5. View mistakes as an opportunity to improve. When you make a mistake as a trader (and you probably have and definitely will in the future), do you shut down and retreat? Or, are you able to use the information from your error to move forward in a stronger and more confident way?

It’s remarkably difficult to see mistakes as learning opportunities. But, if you can work on this one skill, it can truly make you a stronger trader.


6. Stay updated on the news. Don’t just diversify your earning portfolio: diversify your mind, as well. Staying updated on the news is a powerful way to stay current and to become a better trader.

When you are aware of what is going on in the world, you have a better finger on the pulse of things that can affect the stock market. Sometimes, this can give you an idea for an investment–or let you know when you should pull out. Additionally, staying updated on the news makes you a more interesting and articulate person and keeps your mind nimble. It’s a win-win situation.


7. Emulate traders who are better than you. If you want to be the best at something, look at someone who is better than you and figure out how to do what they are doing in a quicker and more efficient way.

Basically, this means is that you want to really look closely at what other traders are doing right. If you’re a Trading Challenge student, you’re probably following and conversing with several of my Millionaire students, like this great penny stock trader in the Challenge chat room every day and that’s good.  Really evaluate what they are doing and follow their progress. You might learn something, through their methods, that can help make you a better trader.

8. Don’t shy away from conflict. As a trader, you will encounter conflict. Trades will go bad, errors will be made, you won’t get back to people in time, the list goes on and on. The longer that you are a trader and the more people that you work with, the more potential there is for conflict.

Here’s a chance to show your true character. When conflict presents itself, will you make a hasty retreat? Or, will you face the conflict, deal with it rapidly and move on with your trading?

While it is our instinct to shy away from conflict, it will only get worse with avoidance. To improve your career as a trader, make a habit of dealing with conflict quickly and confidently. It could reap you many rewards as a trader.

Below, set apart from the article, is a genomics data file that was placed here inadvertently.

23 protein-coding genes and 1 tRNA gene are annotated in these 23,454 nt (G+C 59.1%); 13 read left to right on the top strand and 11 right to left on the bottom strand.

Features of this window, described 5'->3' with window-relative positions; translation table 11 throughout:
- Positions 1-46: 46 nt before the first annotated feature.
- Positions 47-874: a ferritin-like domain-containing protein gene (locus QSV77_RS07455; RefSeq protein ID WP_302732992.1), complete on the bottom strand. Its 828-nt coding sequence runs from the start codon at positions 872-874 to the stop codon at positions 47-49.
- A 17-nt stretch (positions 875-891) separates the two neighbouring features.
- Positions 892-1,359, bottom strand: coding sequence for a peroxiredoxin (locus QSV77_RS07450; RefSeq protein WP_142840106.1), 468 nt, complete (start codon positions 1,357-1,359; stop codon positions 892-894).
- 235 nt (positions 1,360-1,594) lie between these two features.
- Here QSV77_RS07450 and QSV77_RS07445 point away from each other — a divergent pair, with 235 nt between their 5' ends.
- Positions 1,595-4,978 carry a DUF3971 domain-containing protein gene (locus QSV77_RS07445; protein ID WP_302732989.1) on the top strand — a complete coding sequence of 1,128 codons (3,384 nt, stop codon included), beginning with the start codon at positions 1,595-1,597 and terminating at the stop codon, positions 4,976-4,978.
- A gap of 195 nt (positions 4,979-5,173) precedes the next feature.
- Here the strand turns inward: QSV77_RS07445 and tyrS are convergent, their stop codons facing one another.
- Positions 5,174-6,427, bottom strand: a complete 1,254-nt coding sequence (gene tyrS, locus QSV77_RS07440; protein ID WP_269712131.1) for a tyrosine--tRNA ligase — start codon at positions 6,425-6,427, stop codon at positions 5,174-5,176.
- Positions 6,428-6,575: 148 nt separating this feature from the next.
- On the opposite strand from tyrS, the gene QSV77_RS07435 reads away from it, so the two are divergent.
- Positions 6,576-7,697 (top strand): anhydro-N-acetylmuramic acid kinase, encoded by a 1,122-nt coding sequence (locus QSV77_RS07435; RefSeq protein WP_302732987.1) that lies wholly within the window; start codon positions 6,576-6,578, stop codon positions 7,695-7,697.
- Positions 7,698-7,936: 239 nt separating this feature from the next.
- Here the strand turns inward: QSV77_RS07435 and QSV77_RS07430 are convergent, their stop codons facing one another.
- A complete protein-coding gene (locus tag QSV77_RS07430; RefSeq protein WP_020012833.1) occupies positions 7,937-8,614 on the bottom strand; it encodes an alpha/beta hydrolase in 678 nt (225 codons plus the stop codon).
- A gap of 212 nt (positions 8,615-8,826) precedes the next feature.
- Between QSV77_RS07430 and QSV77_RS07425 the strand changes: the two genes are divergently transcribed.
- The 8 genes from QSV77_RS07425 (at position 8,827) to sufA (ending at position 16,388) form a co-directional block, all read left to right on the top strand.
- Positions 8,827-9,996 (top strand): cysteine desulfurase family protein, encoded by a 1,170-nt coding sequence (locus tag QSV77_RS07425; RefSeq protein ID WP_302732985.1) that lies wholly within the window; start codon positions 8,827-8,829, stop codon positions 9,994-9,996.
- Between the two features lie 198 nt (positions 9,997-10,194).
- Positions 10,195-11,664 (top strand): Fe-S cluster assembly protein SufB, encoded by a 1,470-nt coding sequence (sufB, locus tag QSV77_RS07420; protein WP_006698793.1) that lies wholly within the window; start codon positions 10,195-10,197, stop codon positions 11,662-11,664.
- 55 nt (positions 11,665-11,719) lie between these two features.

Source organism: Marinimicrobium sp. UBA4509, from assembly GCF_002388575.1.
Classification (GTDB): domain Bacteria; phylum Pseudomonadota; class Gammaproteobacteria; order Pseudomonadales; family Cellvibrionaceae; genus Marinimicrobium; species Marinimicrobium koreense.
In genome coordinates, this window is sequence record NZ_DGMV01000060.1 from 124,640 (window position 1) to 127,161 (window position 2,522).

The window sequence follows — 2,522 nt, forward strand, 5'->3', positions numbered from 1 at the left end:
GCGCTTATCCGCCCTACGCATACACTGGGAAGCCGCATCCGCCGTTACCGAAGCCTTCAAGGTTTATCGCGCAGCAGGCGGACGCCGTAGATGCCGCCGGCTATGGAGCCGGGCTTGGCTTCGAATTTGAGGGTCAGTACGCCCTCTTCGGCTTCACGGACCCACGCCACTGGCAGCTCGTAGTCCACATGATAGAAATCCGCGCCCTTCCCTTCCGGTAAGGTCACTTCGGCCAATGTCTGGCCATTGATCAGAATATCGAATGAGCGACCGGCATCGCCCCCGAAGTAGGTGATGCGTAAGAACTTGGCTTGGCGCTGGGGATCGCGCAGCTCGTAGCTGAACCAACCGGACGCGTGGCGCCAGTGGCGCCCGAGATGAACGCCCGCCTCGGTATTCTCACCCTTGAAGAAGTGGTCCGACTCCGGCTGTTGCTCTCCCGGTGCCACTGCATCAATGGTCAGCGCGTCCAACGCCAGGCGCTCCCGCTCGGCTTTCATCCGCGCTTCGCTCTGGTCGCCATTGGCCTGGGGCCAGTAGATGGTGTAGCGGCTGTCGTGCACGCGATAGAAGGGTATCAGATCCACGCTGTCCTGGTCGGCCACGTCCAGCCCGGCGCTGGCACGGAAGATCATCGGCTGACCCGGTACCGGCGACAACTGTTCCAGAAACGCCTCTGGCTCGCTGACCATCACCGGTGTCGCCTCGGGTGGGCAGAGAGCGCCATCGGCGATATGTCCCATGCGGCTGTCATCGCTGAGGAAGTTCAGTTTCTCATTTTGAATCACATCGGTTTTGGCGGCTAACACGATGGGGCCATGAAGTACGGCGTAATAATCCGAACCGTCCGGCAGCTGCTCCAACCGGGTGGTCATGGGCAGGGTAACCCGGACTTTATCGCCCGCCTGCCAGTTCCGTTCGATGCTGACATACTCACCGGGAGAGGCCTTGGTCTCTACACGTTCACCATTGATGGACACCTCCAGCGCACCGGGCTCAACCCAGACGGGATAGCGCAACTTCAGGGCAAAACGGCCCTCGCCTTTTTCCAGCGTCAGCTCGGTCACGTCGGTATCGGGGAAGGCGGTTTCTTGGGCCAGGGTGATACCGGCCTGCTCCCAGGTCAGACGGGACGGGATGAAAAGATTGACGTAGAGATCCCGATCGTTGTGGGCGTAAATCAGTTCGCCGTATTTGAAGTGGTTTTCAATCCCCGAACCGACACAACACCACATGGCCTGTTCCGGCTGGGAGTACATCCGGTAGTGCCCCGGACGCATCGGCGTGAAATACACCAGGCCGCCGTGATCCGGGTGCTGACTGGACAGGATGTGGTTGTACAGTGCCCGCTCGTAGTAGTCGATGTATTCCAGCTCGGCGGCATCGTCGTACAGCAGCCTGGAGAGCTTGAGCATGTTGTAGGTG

Whether you’re a longtime millionaire or my newest Millionaire student, these methods are handy for helping you improve and strengthen your career. By committing to constantly improving yourself, you’re already on your way to becoming a stronger and more powerful trader.

How could you be a better trader? 

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Timothy Sykes

Tim Sykes is a penny stock trader and teacher who became a self-made millionaire by the age of 22 by trading $12,415 of bar mitzvah money. After becoming disenchanted with the hedge fund world, he established the Tim Sykes Trading Challenge to teach aspiring traders how to follow his trading strategies. He’s been featured in a variety of media outlets including CNN, Larry King, Steve Harvey, Forbes, Men’s Journal, and more. He’s also an active philanthropist and environmental activist, a co-founder of Karmagawa, and has donated millions of dollars to charity. Read More

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* Results are not typical and will vary from person to person. Making money trading stocks takes time, dedication, and hard work. There are inherent risks involved with investing in the stock market, including the loss of your investment. Past performance in the market is not indicative of future results. Any investment is at your own risk. See Terms of Service here

The available research on day trading suggests that most active traders lose money. Fees and overtrading are major contributors to these losses.